Tuesday, May 11, 2010

Trip Report: Summary of the St. Louis Aroid meeting

On Saturday, April 24, we held the 2nd meeting of the MidAmerica chapter of the International Aroid Society at the Missouri Botanical Gardens in St. Louis.  Being the primary organizer, I was very happy to see a large attendance for this event.  The 35 attendants included plant enthusiasts who traveled from the distant states of Arizona, Florida, Pennsylvania, and Virginia - as well as nearby states of Arkansas, Texas, Oklahoma, and Illinois.  There were even a couple of international visitors that were in St. Louis at the right time to attend the meeting - one from Germany and another from French Guiana.


The meeting included two presentations by Dr. Thomas Croat, a leading researcher in the Araceae family; a talk by Steve Lucas, a hobbyist who has a wonderful rainforest in his backyard in Arkansas; a talk by Steve Marak, who spoke about growing hardy Aroids in the temperate part of the central United States; and a talk by Joep Moonen, who showed slides of his Philodendron pictures from Brazil, including the collection of Roberto Burle Marx.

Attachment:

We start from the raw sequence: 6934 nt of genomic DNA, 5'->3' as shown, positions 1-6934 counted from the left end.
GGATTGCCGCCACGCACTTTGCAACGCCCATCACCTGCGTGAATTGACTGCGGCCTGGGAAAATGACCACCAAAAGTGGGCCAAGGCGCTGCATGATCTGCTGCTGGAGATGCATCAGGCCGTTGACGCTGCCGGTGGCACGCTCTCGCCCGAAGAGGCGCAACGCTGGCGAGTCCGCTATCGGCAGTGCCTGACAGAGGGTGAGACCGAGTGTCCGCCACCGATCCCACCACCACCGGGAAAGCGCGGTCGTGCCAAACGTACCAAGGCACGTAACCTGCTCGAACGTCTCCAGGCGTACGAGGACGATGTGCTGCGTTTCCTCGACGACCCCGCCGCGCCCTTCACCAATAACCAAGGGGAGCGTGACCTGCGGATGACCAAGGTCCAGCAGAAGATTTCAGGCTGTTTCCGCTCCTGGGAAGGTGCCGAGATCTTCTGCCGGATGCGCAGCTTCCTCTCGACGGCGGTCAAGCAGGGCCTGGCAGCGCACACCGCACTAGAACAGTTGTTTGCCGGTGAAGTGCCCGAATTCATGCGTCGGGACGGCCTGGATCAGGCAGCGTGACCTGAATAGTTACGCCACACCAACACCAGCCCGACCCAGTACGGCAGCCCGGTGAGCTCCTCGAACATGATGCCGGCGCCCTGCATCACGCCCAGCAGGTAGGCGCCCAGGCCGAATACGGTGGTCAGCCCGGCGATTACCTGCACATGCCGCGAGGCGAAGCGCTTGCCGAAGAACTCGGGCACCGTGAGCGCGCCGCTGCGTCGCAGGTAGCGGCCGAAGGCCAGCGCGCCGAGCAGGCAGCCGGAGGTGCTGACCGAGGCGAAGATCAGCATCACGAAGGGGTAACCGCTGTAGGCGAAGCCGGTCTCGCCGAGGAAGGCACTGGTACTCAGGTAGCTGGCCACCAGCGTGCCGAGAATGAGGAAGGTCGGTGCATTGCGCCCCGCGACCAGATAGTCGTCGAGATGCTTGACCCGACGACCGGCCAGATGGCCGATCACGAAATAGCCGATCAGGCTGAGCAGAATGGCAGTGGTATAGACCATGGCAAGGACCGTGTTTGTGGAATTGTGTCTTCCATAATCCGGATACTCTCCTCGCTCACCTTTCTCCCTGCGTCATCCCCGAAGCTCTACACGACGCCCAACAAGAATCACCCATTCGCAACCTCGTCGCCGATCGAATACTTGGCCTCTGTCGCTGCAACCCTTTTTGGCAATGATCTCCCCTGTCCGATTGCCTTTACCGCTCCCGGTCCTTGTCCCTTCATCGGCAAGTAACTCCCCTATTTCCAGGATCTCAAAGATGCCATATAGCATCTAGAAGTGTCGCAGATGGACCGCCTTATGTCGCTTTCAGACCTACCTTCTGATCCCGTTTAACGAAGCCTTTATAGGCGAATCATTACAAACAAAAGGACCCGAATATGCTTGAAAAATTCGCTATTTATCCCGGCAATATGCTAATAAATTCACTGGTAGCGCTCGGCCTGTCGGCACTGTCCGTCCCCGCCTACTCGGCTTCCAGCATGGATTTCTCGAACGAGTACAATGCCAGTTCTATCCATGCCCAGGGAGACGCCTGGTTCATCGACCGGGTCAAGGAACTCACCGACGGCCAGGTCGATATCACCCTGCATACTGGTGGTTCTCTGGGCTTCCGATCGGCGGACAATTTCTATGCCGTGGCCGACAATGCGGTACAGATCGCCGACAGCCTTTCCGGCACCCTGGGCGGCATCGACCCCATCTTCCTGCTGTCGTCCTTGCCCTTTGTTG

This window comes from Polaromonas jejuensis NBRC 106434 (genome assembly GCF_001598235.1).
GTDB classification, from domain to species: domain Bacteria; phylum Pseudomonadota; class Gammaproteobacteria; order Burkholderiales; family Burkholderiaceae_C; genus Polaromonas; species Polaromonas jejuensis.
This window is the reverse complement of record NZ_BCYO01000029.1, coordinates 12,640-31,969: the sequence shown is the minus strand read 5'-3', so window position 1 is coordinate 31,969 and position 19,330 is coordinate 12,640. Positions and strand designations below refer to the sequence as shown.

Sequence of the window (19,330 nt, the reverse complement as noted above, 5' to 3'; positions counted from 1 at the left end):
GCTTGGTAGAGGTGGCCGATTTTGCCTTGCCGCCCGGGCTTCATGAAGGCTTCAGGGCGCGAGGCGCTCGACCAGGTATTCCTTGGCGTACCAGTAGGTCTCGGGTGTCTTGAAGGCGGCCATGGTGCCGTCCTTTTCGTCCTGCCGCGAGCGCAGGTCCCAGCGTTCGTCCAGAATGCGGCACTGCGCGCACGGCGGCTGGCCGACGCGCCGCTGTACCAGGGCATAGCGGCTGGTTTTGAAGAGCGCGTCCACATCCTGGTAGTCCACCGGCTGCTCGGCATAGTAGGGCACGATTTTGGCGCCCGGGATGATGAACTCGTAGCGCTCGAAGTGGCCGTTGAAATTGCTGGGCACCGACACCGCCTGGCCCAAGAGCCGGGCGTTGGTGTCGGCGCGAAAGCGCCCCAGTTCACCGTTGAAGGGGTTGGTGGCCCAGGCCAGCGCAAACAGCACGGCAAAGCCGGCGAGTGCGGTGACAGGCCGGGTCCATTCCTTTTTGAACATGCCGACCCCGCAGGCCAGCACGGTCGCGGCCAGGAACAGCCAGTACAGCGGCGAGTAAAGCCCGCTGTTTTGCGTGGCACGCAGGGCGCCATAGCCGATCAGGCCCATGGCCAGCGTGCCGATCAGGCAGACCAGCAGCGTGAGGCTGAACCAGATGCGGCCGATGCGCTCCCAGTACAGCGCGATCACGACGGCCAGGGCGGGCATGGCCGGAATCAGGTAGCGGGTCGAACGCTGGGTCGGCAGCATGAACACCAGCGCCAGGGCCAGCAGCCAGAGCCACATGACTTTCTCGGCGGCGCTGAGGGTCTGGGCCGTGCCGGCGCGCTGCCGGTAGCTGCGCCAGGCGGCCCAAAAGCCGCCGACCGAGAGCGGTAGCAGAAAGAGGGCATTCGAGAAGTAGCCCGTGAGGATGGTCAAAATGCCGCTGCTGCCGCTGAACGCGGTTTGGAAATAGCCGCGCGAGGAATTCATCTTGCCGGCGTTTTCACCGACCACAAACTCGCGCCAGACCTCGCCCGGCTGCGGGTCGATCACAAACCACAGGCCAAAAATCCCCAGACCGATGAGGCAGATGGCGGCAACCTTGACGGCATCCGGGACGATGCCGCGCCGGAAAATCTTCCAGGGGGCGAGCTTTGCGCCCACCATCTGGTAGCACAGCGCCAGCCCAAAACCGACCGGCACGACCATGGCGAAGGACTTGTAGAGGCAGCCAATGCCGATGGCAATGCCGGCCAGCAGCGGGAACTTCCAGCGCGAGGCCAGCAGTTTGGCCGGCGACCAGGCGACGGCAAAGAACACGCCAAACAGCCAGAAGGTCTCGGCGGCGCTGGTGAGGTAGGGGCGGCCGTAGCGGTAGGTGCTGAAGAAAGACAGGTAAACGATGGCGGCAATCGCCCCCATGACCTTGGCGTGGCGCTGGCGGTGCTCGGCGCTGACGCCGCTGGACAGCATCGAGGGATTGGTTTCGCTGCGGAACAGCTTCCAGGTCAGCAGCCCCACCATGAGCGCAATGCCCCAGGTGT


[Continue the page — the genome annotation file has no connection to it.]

Dr. Croat's first talk was "Review of Monographic and Revisionary Studies with Neotropical Araceae."  In other words, he talked about the current research of Aroids in the the western hemisphere, specifically tropical Central and South America.  He gave a nice outline of the number of species and genera present in each South American country.  Ecuador and Colombia are especially diverse, but Colombia no longer allows exploration, so many unknown species are disappearing there without ever being cataloged or appreciated.